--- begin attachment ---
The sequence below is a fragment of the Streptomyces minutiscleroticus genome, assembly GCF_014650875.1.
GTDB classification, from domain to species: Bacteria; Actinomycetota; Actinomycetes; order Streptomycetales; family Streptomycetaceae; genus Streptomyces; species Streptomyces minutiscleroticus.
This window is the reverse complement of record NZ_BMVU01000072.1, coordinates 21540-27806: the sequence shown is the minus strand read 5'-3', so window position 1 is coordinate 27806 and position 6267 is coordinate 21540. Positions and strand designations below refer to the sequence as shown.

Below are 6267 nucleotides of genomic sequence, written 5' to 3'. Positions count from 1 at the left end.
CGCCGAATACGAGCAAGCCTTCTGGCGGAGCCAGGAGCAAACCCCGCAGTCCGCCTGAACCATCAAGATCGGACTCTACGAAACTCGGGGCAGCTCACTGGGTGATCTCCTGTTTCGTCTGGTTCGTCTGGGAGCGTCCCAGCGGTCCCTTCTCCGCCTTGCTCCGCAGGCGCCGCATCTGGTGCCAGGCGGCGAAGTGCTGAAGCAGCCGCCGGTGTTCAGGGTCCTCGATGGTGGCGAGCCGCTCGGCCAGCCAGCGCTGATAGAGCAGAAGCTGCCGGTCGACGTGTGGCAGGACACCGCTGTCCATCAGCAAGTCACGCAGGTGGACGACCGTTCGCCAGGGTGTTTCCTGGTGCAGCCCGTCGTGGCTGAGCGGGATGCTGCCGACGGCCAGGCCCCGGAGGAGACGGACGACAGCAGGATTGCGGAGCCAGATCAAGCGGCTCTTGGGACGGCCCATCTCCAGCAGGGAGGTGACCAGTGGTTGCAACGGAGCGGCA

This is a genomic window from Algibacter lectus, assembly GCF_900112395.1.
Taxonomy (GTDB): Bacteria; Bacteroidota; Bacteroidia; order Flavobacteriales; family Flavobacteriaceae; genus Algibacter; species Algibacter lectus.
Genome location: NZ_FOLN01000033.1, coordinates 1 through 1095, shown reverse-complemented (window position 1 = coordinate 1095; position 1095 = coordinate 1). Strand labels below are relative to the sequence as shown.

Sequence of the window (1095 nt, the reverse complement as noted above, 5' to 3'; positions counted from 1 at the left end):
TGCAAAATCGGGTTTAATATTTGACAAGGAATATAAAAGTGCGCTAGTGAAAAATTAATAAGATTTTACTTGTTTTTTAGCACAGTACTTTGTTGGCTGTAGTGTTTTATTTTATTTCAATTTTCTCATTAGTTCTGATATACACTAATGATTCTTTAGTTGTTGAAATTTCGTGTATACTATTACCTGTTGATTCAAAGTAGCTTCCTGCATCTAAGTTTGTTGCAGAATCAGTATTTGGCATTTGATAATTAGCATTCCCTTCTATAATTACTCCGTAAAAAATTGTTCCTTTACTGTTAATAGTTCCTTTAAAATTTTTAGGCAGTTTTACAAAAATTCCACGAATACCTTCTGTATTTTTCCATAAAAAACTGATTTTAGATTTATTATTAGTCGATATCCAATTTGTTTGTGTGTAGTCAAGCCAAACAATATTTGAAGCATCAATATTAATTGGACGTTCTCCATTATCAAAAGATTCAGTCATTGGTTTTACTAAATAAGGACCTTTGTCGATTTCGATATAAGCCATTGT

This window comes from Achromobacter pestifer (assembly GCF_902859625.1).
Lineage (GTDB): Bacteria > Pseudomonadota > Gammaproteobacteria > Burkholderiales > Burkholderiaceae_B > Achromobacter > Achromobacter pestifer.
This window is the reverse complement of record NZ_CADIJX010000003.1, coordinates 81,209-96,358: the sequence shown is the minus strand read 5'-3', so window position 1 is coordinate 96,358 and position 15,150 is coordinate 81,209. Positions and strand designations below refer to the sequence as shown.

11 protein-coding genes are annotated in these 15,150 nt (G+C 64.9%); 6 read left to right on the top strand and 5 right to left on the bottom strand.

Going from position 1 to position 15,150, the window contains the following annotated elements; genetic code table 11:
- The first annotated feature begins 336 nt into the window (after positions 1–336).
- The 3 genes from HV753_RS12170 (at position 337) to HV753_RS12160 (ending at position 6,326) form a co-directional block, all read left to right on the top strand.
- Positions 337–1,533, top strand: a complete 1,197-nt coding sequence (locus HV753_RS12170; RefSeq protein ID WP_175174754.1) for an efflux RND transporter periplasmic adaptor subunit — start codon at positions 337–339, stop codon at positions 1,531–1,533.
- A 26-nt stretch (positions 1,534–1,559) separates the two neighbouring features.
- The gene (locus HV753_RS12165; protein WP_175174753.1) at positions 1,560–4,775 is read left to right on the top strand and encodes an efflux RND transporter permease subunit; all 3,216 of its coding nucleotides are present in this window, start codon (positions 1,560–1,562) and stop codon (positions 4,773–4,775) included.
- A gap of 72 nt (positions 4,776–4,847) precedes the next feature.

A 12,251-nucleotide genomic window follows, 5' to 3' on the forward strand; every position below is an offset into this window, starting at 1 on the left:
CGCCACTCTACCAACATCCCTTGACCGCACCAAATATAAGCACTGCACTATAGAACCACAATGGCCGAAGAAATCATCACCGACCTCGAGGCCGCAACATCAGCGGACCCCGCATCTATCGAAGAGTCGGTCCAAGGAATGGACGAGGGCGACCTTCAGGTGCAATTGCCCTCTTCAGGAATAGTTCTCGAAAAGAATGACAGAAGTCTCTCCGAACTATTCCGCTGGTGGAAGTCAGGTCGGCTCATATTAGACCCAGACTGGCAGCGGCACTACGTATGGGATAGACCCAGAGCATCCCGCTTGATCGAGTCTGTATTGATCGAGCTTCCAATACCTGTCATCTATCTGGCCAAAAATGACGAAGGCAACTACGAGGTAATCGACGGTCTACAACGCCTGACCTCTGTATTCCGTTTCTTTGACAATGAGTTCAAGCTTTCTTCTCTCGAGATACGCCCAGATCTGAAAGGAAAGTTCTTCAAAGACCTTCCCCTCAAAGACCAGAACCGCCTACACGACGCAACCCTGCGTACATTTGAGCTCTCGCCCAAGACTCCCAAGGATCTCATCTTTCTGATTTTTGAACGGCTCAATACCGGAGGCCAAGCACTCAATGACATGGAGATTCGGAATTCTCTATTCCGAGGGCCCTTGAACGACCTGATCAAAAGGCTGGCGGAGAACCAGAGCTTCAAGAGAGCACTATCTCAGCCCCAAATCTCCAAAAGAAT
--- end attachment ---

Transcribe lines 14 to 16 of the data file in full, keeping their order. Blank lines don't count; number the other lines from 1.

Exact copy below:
11 protein-coding genes are annotated in these 15,150 nt (G+C 64.9%); 6 read left to right on the top strand and 5 right to left on the bottom strand.

Going from position 1 to position 15,150, the window contains the following annotated elements; genetic code table 11:
- The first annotated feature begins 336 nt into the window (after positions 1–336).